It’s been 40 years since the first issue of Rampike, a cutting-edge literary magazine, rolled out from the basement of Rivercrest Road near the Humber River, in Toronto’s west end.
In 1979, its unique format — 18 inches tall and 6 inches wide — stood out against other publications. It was available on five continents, and now, all 24 volumes are accessible anywhere with an internet connection.
“I was one of Marshall McLuhan’s last students and understood that ‘the medium is the message’,” said the magazine’s founder and editor, Karl Jirgens, a professor of English and creative writing. “In designing the magazine, I wanted it to stand out and make a statement about print-culture. With the archive, I ensured that all copyrights remained with contributing artists and writers.”
The journal certainly stood out. Within five years of its inception, Rampike gained international recognition, and contributors were sending in materials from around the globe.
The complete Rampike series, more than 4,000 pages dating from 1979 to 2016, is now available in an online archive provided by the Leddy Library’s Centre for Digital Scholarship (https://scholar.uwindsor.ca/rampike/about.html ). If you can’t remember the e-address, then just google “about Rampike,” click the “university” button and you’re in. In addition, Rampike’s print archive will be housed in the Fisher Rare Books Library at the University of Toronto.
Dr. Jirgens, touted as a talent scout, founded the magazine to help launch a fresh generation of authors and artists alongside those with established careers. Throughout its 36-year run, Rampike featured prize-winning and ground-breaking international writers, artists, and theorists including Paul Auster, Iain Baxter&, George Elliott Clarke, Jacques Derrida, Susan Gold, Phil Hall, Tomson Highway, Linda Hutcheon, Thomas King, Julia Kristeva, Alistair MacLeod, Eugene McNamara, Norval Morrisseau, NourbeSe Philip, Brenda Pelkey, Nino Ricci, Anne Waldman, David Foster Wallace, and many others.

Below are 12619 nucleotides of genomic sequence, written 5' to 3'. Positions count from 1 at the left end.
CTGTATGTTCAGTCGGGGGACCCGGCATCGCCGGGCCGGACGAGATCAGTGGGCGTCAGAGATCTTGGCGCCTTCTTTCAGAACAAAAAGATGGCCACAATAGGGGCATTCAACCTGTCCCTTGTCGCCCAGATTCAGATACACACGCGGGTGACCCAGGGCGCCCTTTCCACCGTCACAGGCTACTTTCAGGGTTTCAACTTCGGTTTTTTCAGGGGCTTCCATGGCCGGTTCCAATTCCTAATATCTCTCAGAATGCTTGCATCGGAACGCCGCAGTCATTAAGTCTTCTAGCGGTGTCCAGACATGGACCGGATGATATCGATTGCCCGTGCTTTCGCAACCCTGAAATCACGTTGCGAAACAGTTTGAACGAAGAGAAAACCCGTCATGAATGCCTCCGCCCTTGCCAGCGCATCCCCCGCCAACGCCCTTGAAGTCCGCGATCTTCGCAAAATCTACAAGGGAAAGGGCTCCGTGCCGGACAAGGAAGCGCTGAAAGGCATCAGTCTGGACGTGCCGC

Among its contributors were UWindsor faculty and alumni, as well as such Windsor talents as Marty Gervais, Lucy Howe, Mark Laliberte, Zeke Moores, and Gustave Morin. Its record of diverse and vibrant local research-culture made Rampike a prime candidate for archival digitization at the Leddy Library.
The library built a team with collective knowledge ranging from archival concerns, systems expertise, scanning, and long-term digital preservation to organize files, develop metadata, and create the website where the publication is now preserved for future generations.
“Over the years I’ve learned that editors have to adapt quickly to changing technologies and mediums. I’m extremely grateful to team Leddy!” said Jirgens. “Sharing the entire collection online through the digital archive enhances accessibility and generates a second life for Rampike, and it’s already drawing a lot of interest from new readers and scholars.”
The Rampike archive took roughly six years to complete. Jirgens thanks the library’s experts, including Heidi Jacobs, Dave Johnston, and Marg McCaffery-Piche.
“Digital culture is increasingly important during this pandemic,” said Jirgens. “Sharing resources online builds collegiality between UWindsor and global students and scholars.”
A symposium to celebrate the digital archive, originally scheduled for spring 2021, has been postponed until the pandemic recedes. More news will follow about the symposium when safety is restored. In the meantime, the entire print-run of Rampike is available free online.